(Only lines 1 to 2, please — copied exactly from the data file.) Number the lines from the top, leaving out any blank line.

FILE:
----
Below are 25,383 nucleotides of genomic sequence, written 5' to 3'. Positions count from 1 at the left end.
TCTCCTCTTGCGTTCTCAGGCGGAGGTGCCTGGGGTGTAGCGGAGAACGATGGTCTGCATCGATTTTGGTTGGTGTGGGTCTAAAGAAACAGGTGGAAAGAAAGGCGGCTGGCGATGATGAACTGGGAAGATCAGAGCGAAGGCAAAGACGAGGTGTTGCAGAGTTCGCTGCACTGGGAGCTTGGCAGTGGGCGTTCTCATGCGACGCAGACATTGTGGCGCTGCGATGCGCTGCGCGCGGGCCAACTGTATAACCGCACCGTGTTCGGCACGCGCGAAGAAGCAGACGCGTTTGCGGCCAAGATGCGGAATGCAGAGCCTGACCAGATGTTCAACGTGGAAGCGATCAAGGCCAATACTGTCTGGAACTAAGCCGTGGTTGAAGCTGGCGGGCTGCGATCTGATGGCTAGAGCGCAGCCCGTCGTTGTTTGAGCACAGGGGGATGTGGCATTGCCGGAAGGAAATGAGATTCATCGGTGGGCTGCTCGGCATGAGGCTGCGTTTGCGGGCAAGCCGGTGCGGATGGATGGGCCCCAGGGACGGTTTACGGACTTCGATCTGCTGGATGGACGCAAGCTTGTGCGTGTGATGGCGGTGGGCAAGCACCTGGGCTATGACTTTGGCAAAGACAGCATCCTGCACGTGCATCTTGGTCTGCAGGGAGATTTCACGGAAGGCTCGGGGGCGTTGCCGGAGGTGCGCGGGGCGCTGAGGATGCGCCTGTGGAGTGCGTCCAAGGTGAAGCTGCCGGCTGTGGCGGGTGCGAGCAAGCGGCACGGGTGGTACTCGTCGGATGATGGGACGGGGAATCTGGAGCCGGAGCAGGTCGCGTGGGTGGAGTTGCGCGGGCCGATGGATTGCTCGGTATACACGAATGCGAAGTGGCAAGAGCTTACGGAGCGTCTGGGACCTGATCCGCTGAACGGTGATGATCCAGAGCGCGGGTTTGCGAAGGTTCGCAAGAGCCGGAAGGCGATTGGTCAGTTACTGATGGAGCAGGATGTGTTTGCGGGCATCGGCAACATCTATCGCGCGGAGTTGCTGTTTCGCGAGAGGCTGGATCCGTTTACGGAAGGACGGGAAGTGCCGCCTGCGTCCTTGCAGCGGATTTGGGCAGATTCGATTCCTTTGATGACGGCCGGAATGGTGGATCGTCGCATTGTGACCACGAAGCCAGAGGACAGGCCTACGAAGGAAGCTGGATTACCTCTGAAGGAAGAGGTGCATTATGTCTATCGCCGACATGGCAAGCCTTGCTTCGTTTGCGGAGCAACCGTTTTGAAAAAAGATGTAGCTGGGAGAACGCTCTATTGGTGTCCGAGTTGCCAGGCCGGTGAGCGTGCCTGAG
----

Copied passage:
Below are 25,383 nucleotides of genomic sequence, written 5' to 3'. Positions count from 1 at the left end.
TCTCCTCTTGCGTTCTCAGGCGGAGGTGCCTGGGGTGTAGCGGAGAACGATGGTCTGCATCGATTTTGGTTGGTGTGGGTCTAAAGAAACAGGTGGAAAGAAAGGCGGCTGGCGATGATGAACTGGGAAGATCAGAGCGAAGGCAAAGACGAGGTGTTGCAGAGTTCGCTGCACTGGGAGCTTGGCAGTGGGCGTTCTCATGCGACGCAGACATTGTGGCGCTGCGATGCGCTGCGCGCGGGCCAACTGTATAACCGCACCGTGTTCGGCACGCGCGAAGAAGCAGACGCGTTTGCGGCCAAGATGCGGAATGCAGAGCCTGACCAGATGTTCAACGTGGAAGCGATCAAGGCCAATACTGTCTGGAACTAAGCCGTGGTTGAAGCTGGCGGGCTGCGATCTGATGGCTAGAGCGCAGCCCGTCGTTGTTTGAGCACAGGGGGATGTGGCATTGCCGGAAGGAAATGAGATTCATCGGTGGGCTGCTCGGCATGAGGCTGCGTTTGCGGGCAAGCCGGTGCGGATGGATGGGCCCCAGGGACGGTTTACGGACTTCGATCTGCTGGATGGACGCAAGCTTGTGCGTGTGATGGCGGTGGGCAAGCACCTGGGCTATGACTTTGGCAAAGACAGCATCCTGCACGTGCATCTTGGTCTGCAGGGAGATTTCACGGAAGGCTCGGGGGCGTTGCCGGAGGTGCGCGGGGCGCTGAGGATGCGCCTGTGGAGTGCGTCCAAGGTGAAGCTGCCGGCTGTGGCGGGTGCGAGCAAGCGGCACGGGTGGTACTCGTCGGATGATGGGACGGGGAATCTGGAGCCGGAGCAGGTCGCGTGGGTGGAGTTGCGCGGGCCGATGGATTGCTCGGTATACACGAATGCGAAGTGGCAAGAGCTTACGGAGCGTCTGGGACCTGATCCGCTGAACGGTGATGATCCAGAGCGCGGGTTTGCGAAGGTTCGCAAGAGCCGGAAGGCGATTGGTCAGTTACTGATGGAGCAGGATGTGTTTGCGGGCATCGGCAACATCTATCGCGCGGAGTTGCTGTTTCGCGAGAGGCTGGATCCGTTTACGGAAGGACGGGAAGTGCCGCCTGCGTCCTTGCAGCGGATTTGGGCAGATTCGATTCCTTTGATGACGGCCGGAATGGTGGATCGTCGCATTGTGACCACGAAGCCAGAGGACAGGCCTACGAAGGAAGCTGGATTACCTCTGAAGGAAGAGGTGCATTATGTCTATCGCCGACATGGCAAGCCTTGCTTCGTTTGCGGAGCAACCGTTTTGAAAAAAGATGTAGCTGGGAGAACGCTCTATTGGTGTCCGAGTTGCCAGGCCGGTGAGCGTGCCTGAG